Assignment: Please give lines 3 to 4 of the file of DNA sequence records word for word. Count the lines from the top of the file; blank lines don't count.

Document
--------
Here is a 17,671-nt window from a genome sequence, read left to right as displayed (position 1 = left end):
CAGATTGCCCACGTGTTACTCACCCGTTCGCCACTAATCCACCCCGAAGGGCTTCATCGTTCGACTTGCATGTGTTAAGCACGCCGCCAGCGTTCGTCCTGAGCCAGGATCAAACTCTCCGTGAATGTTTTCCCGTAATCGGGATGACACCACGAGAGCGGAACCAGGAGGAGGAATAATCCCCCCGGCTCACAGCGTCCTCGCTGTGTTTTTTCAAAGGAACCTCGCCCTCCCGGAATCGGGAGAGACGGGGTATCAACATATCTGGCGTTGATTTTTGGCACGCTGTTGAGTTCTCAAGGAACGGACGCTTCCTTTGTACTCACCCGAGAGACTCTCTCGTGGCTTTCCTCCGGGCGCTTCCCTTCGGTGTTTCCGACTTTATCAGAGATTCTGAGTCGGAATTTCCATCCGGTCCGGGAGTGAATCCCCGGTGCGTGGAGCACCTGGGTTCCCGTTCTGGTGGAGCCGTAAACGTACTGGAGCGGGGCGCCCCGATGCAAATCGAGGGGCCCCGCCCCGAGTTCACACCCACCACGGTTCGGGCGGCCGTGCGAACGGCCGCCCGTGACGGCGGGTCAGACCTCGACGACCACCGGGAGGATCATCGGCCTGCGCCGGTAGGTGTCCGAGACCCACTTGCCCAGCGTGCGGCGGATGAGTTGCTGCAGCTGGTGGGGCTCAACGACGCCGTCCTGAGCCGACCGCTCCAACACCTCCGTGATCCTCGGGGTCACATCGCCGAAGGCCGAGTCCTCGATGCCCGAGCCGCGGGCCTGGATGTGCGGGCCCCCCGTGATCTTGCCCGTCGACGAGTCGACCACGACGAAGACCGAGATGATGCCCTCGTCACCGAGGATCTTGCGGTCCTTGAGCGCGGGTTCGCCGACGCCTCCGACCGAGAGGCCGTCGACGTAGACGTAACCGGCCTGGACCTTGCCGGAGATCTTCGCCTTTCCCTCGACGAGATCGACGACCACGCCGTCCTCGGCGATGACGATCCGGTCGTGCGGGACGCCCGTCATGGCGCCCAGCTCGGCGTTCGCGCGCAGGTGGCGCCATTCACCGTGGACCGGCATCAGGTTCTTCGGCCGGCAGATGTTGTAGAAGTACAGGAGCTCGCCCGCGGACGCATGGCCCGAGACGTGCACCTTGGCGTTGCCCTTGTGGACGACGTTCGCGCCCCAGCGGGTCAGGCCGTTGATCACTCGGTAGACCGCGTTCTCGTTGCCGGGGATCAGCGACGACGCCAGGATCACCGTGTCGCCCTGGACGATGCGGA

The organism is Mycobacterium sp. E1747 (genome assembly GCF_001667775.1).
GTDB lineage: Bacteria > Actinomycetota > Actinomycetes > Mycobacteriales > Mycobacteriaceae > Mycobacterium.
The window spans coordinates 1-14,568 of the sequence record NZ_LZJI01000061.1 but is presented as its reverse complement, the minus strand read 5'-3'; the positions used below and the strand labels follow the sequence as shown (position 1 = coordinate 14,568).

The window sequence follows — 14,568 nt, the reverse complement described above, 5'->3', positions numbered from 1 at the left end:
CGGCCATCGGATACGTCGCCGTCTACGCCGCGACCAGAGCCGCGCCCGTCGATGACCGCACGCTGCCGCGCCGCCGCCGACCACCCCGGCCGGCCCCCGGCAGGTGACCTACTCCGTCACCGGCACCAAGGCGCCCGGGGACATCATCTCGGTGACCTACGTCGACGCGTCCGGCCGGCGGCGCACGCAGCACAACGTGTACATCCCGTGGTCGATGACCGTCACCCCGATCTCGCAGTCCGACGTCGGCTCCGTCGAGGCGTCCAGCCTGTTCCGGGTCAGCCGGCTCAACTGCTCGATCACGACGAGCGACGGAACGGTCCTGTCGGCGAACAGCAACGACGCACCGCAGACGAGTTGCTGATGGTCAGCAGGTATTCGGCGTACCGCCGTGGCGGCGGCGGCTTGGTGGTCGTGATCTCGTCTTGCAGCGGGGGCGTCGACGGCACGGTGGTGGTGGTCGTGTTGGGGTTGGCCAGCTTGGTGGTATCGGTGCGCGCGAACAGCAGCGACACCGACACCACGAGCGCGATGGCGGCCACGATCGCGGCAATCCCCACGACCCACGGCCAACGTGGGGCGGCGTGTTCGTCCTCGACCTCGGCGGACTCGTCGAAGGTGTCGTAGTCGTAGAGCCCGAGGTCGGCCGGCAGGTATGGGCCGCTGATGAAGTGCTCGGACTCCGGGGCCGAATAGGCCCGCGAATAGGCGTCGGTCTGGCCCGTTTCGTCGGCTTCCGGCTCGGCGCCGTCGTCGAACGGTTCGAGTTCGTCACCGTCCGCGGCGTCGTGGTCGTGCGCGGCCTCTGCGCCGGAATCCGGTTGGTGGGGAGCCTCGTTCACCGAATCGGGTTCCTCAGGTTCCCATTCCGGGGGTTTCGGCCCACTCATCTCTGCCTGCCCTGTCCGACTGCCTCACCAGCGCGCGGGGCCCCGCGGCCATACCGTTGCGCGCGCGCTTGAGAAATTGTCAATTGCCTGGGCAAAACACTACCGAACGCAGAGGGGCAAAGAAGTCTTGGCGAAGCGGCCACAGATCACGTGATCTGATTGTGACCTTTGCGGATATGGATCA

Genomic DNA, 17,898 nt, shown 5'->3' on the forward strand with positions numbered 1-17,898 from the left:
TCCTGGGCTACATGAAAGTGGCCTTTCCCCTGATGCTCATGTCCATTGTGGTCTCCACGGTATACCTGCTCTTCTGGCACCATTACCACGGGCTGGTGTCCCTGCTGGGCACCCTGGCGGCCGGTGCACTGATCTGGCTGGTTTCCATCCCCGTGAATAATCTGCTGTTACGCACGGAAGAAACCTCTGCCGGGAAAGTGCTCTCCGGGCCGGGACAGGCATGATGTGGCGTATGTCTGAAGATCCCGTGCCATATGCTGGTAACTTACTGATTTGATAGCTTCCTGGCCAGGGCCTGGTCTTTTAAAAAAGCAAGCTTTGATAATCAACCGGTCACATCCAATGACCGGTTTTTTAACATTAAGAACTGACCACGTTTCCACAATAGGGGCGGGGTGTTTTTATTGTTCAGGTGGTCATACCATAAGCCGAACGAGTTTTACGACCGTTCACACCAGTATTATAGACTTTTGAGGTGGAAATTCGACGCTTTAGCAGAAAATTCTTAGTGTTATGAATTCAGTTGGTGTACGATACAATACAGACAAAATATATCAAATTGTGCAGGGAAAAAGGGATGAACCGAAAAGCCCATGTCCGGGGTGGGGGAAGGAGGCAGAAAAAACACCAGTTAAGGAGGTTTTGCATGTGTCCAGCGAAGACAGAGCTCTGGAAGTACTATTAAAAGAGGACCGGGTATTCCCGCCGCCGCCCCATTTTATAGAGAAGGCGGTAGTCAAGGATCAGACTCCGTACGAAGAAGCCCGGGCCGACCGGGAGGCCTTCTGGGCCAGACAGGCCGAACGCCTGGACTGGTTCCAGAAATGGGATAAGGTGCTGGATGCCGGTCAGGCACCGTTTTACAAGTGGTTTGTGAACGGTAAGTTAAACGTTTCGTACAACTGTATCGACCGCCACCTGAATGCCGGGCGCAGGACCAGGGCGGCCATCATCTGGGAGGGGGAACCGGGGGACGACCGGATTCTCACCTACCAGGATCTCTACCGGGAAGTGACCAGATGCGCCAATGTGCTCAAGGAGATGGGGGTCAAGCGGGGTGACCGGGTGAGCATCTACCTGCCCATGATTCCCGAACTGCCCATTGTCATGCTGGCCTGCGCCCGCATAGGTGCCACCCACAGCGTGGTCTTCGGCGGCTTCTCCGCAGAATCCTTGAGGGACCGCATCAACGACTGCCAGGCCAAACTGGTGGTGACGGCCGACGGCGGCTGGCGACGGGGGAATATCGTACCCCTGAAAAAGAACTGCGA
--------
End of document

The organism is Mycobacterium sp. E1747 (genome assembly GCF_001667775.1).
GTDB lineage: Bacteria > Actinomycetota > Actinomycetes > Mycobacteriales > Mycobacteriaceae > Mycobacterium.